JIM LEHRER: Finally tonight, analysis by Shields and Brooks; syndicated columnist Mark Shields and the Weekly Standard's David Brooks.
Mark, the Senate passed McCain-Feingold campaign finance reform bill. Is it a time for celebration?
MARK SHIELDS: I think it is a time for celebration. Any time reform is proposed in Washington, the reformers are immediately put down by those who defend the status quo with two charges: One, you're a goodie two shoes, unrealistic, you're an eagle scout. Two, that's only an inside the beltway issue. Nobody in the country cares about it. Well, good old John McCain changed both of those perceptions in his campaign. Whatever you say about John McCain, he is not an eagle scout not a goodie two shoes. His campaign showed that people really did--.
JIM LEHRER: Campaign for president.
MARK SHIELDS: For president. And the fact that President Bush, Governor Bush then said this is a unilateral disarmament for the Republican Party and has now announced he is going to sign that legislation, is an amazing, amazing achievement. And I think Enron deserves credit along with McCain and Feingold and Marty Meehan and Chris Shays in the House. But also Bill Clinton's sleepovers at the White House deserve credit. The Buddhist Temple deserves credit.
JIM LEHRER: How about the Marc Rich pardon.
MARK SHIELDS: The Marc Rich pardon deserves credit. There was a point at which those who defended the status quo and fought for the status quo were defending soft money and soft money had become, in many respects, the most noxious and pernicious aspect of American politics. That's the six-figure contributions by individuals, labor unions and corporations.
JIM LEHRER: Now that we have it, David, you heard what Mark said -- some Republicans said if it passed, it would be unilateral disarmament by Republicans. Well, it has passed. What does it look like to you? What have we got?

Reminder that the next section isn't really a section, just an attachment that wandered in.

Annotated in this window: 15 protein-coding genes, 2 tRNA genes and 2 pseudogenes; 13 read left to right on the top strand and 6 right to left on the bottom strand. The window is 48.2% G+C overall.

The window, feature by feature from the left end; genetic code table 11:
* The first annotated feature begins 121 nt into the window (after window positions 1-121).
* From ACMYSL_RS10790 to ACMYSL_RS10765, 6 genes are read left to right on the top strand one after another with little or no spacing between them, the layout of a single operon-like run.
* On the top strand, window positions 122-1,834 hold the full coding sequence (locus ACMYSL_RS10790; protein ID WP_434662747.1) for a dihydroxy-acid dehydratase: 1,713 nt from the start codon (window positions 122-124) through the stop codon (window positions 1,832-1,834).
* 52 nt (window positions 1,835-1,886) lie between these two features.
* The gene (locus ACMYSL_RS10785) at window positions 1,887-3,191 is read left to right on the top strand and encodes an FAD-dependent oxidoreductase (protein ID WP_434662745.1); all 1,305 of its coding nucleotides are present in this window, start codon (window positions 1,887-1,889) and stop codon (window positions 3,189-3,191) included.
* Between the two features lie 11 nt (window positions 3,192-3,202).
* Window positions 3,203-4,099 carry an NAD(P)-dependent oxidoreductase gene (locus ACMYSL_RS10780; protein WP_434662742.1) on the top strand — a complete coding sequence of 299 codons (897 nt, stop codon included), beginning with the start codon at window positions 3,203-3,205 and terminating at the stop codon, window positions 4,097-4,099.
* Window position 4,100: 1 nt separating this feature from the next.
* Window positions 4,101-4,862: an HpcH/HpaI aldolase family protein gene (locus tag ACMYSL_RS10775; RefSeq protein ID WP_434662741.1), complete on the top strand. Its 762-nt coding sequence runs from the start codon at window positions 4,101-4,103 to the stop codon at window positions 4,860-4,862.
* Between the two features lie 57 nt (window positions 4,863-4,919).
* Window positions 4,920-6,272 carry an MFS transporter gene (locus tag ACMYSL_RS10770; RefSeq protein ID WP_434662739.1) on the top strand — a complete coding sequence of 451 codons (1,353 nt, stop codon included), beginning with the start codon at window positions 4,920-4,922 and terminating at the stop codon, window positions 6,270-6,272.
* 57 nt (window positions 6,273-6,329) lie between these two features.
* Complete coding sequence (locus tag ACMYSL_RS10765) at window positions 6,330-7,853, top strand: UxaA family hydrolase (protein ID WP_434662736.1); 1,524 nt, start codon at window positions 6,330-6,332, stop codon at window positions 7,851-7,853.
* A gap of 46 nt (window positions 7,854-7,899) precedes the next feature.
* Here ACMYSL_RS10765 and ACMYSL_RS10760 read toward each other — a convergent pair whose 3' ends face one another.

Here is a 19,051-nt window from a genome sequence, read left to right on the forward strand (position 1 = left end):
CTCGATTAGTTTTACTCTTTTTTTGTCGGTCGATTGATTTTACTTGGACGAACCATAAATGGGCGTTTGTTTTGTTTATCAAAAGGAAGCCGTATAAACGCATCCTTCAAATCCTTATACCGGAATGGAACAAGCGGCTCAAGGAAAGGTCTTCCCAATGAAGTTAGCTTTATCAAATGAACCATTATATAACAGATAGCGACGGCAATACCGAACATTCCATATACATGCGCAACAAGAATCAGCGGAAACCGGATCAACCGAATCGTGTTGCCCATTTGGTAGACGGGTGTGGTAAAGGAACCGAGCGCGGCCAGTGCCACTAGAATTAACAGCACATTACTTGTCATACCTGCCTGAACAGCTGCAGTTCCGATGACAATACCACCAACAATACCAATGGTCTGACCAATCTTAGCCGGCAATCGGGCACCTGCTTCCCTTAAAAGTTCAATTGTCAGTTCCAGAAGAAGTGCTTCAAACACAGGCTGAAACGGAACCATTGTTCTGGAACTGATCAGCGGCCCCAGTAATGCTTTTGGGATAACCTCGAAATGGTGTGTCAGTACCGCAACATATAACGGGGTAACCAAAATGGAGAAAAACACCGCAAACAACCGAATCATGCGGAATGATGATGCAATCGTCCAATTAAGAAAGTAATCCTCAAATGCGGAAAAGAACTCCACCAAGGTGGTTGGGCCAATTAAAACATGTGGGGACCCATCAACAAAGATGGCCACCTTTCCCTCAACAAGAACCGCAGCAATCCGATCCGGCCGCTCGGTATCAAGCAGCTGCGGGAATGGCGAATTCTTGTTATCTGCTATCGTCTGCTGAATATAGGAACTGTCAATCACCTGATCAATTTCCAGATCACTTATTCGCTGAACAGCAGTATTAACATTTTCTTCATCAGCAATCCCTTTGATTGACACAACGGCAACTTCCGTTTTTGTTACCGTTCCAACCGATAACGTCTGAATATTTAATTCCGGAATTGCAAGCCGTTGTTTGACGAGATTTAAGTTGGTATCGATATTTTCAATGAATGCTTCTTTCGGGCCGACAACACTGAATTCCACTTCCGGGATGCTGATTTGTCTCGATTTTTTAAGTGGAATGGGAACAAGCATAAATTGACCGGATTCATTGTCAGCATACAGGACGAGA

DAVID BROOKS: I certainly don't think it is unilateral disarmament for the Republicans. The basic fact is that Republicans are really good at raising money in moderately small doses from moderately rich people, direct mail, $1,000 donations, and there are a lot of those people. Democrats are pretty good at raising money from millionaires in Hollywood in seven million and twelve million dollar donations and two million dollar donations. So the bulk of the donors are Republicans. I think Republicans are going to benefit tremendously.
To me, the problem is that it makes things worse. I agree the situation is terrible and that we need to change the status quo. Initially I was quite supportive of this legislation. The more I've seen the people of this town sitting in the Starbucks planning how we're going to cope with the situation, the more I see the loopholes they worked out, the more I see the possibility that this law will make candidates spend a lot more time on fund-raising, be even more beholden to special interests and make the system even less transparent than it is now.
JIM LEHRER: Give me an example of what you're talking about.
DAVID BROOKS: I'm running against Mark Shields.
MARK SHIELDS: He wouldn't do that.